Cellular uptake and localization of inhaled gold nanoparticles in lungs of mice with chronic obstructive pulmonary disease
1 Institute of Anatomy, Medical Faculty, University of Bern, CH-3012 Bern, Switzerland
2 Institute of Lung Biology and Disease/Comprehensive Pneumology Center, Helmholtz Center Munich – German Research Center for Environmental Health, D-85764 Neuherberg/Munich, Germany
3 Department of Translational Pulmonology, Translational Lung Research Center, Member of the German Center for Lung Research, University of Heidelberg, D-69120 Heidelberg, Germany
4 Division of Pediatric Pulmonology & Allergy and Cystic Fibrosis Center, Department of Pediatrics ІІІ, University of Heidelberg, D-69120 Heidelberg, Germany
5 Current address: Walter Brendel Centre of Experimental Medicine, Ludwig-Maximilians-University, D-81377 Munich, Germany
6 Current address: BSL BIOSERVICE Scientific Laboratories GmbH, D-82152 Planegg/Munich, Germany
7 Current address: Institute of Epidemiology 2, Helmholtz Center Munich – German Research Center for Environmental Health, D-85764 Neuherberg, Munich, Germany
Particle and Fibre Toxicology 2013, 10:19 doi:10.1186/1743-8977-10-19Published: 16 May 2013
Inhalative nanocarriers for local or systemic therapy are promising. Gold nanoparticles (AuNP) have been widely considered as candidate material. Knowledge about their interaction with the lungs is required, foremost their uptake by surface macrophages and epithelial cells.
Diseased lungs are of specific interest, since these are the main recipients of inhalation therapy. We, therefore, used Scnn1b-transgenic (Tg) mice as a model of chronic obstructive pulmonary disease (COPD) and compared uptake and localization of inhaled AuNP in surface macrophages and lung tissue to wild-type (Wt) mice.
Scnn1b-Tg and Wt mice inhaled a 21-nm AuNP aerosol for 2 h. Immediately (0 h) or 24 h thereafter, bronchoalveolar lavage (BAL) macrophages and whole lungs were prepared for stereological analysis of AuNP by electron microscopy.
AuNP were mainly found as singlets or small agglomerates of ≤ 100 nm diameter, at the epithelial surface and within lung-surface structures. Macrophages contained also large AuNP agglomerates (> 100 nm). At 0 h after aerosol inhalation, 69.2±4.9% AuNP were luminal, i.e. attached to the epithelial surface and 24.0±5.9% in macrophages in Scnn1b-Tg mice. In Wt mice, 35.3±32.2% AuNP were on the epithelium and 58.3±41.4% in macrophages. The percentage of luminal AuNP decreased from 0 h to 24 h in both groups. At 24 h, 15.5±4.8% AuNP were luminal, 21.4±14.2% within epithelial cells and 63.0±18.9% in macrophages in Scnn1b-Tg mice. In Wt mice, 9.5±5.0% AuNP were luminal, 2.2±1.6% within epithelial cells and 82.8±0.2% in macrophages. BAL-macrophage analysis revealed enhanced AuNP uptake in Wt animals at 0 h and in Scnn1b-Tg mice at 24 h, confirming less efficient macrophage uptake and delayed clearance of AuNP in Scnn1b-Tg mice.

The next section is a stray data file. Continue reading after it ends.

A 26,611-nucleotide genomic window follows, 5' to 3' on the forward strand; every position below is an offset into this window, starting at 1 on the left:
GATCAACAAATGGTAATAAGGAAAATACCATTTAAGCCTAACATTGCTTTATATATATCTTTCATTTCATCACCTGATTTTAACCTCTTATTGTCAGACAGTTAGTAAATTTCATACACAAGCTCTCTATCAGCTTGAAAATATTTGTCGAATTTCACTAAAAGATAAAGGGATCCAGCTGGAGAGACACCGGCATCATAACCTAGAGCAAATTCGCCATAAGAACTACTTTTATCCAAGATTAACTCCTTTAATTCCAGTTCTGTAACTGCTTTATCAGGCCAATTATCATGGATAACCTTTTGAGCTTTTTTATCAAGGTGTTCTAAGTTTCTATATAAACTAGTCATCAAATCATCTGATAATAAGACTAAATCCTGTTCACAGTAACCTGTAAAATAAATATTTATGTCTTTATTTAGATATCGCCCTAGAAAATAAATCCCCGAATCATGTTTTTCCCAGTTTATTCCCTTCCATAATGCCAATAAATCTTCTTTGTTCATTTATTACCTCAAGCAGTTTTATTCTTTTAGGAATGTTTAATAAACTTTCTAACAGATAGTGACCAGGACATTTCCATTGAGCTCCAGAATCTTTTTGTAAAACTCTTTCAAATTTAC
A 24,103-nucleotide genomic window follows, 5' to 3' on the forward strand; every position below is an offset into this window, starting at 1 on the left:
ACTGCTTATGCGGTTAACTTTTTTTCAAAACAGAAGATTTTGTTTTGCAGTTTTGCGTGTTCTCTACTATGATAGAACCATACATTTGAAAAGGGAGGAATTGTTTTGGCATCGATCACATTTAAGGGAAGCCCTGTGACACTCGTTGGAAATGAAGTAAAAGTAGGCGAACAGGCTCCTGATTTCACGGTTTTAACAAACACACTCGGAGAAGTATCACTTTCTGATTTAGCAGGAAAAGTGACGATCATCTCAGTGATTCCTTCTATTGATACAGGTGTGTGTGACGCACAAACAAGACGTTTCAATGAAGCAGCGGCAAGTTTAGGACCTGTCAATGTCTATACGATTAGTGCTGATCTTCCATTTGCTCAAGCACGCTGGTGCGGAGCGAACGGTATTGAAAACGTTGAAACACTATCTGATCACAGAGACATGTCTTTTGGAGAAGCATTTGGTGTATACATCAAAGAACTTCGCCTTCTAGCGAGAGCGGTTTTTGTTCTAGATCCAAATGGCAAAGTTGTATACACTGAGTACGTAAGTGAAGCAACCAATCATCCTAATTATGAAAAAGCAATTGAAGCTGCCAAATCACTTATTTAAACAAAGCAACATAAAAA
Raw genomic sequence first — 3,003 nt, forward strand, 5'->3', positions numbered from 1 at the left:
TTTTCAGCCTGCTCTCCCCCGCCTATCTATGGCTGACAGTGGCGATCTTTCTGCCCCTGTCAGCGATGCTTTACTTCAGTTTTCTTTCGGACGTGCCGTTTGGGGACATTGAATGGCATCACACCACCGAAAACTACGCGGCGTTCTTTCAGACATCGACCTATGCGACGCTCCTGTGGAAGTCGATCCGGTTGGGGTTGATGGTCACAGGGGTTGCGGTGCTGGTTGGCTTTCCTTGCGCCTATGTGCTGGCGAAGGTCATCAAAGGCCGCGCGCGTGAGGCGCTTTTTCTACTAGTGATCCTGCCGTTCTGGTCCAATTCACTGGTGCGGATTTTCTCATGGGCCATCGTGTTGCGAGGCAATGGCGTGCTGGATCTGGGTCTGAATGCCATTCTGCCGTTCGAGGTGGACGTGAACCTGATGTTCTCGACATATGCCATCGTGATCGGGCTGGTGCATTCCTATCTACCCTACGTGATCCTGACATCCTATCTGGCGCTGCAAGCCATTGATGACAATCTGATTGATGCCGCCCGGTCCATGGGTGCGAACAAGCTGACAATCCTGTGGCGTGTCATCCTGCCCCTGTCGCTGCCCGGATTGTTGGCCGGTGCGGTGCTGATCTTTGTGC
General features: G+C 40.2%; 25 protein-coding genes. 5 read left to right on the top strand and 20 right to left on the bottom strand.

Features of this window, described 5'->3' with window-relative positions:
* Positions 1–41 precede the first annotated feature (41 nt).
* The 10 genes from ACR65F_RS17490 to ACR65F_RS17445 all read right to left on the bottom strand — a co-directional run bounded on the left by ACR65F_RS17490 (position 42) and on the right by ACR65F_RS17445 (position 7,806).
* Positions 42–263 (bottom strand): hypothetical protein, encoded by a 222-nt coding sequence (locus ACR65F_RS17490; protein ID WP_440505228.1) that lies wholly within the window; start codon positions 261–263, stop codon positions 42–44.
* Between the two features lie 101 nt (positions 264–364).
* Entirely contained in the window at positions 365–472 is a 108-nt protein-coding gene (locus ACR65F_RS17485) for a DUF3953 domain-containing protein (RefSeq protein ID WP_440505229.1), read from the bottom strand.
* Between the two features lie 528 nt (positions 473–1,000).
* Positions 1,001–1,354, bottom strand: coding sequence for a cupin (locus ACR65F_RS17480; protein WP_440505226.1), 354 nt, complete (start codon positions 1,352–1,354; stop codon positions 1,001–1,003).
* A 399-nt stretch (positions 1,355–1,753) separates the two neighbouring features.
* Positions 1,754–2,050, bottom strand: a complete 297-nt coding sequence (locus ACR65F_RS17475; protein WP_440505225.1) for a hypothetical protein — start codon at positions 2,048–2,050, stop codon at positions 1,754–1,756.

Inhaled AuNP rapidly bound to the alveolar epithelium in both Wt and Scnn1b-Tg mice. Scnn1b-Tg mice showed less efficient AuNP uptake by surface macrophages and concomitant higher particle internalization by alveolar type I epithelial cells compared to Wt mice. This likely promotes AuNP depth translocation in Scnn1b-Tg mice, including enhanced epithelial targeting. These results suggest AuNP nanocarrier delivery as successful strategy for therapeutic targeting of alveolar epithelial cells and macrophages in COPD.